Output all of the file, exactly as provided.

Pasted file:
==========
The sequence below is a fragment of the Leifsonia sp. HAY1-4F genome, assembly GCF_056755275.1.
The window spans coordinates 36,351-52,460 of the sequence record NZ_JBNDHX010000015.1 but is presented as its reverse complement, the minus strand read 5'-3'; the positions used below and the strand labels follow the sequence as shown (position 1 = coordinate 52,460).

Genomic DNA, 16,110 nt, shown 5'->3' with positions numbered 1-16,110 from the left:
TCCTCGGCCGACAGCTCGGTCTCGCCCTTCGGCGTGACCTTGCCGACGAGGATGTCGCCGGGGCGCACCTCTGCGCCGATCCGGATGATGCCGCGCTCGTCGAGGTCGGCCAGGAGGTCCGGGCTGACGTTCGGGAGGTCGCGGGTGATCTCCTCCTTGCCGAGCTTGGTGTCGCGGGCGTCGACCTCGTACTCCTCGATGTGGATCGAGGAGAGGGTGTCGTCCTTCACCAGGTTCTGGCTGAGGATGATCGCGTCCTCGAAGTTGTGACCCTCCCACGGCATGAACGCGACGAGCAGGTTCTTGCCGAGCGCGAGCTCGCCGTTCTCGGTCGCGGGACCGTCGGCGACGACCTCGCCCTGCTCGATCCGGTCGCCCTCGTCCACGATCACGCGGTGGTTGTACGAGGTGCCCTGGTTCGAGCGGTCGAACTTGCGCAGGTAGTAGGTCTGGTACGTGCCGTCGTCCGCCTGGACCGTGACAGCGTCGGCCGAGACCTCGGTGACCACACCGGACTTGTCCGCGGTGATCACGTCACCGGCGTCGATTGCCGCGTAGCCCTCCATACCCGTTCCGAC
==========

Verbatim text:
The sequence below is a fragment of the Leifsonia sp. HAY1-4F genome, assembly GCF_056755275.1.
The window spans coordinates 36,351-52,460 of the sequence record NZ_JBNDHX010000015.1 but is presented as its reverse complement, the minus strand read 5'-3'; the positions used below and the strand labels follow the sequence as shown (position 1 = coordinate 52,460).

Genomic DNA, 16,110 nt, shown 5'->3' with positions numbered 1-16,110 from the left:
TCCTCGGCCGACAGCTCGGTCTCGCCCTTCGGCGTGACCTTGCCGACGAGGATGTCGCCGGGGCGCACCTCTGCGCCGATCCGGATGATGCCGCGCTCGTCGAGGTCGGCCAGGAGGTCCGGGCTGACGTTCGGGAGGTCGCGGGTGATCTCCTCCTTGCCGAGCTTGGTGTCGCGGGCGTCGACCTCGTACTCCTCGATGTGGATCGAGGAGAGGGTGTCGTCCTTCACCAGGTTCTGGCTGAGGATGATCGCGTCCTCGAAGTTGTGACCCTCCCACGGCATGAACGCGACGAGCAGGTTCTTGCCGAGCGCGAGCTCGCCGTTCTCGGTCGCGGGACCGTCGGCGACGACCTCGCCCTGCTCGATCCGGTCGCCCTCGTCCACGATCACGCGGTGGTTGTACGAGGTGCCCTGGTTCGAGCGGTCGAACTTGCGCAGGTAGTAGGTCTGGTACGTGCCGTCGTCCGCCTGGACCGTGACAGCGTCGGCCGAGACCTCGGTGACCACACCGGACTTGTCCGCGGTGATCACGTCACCGGCGTCGATTGCCGCGTAGCCCTCCATACCCGTTCCGAC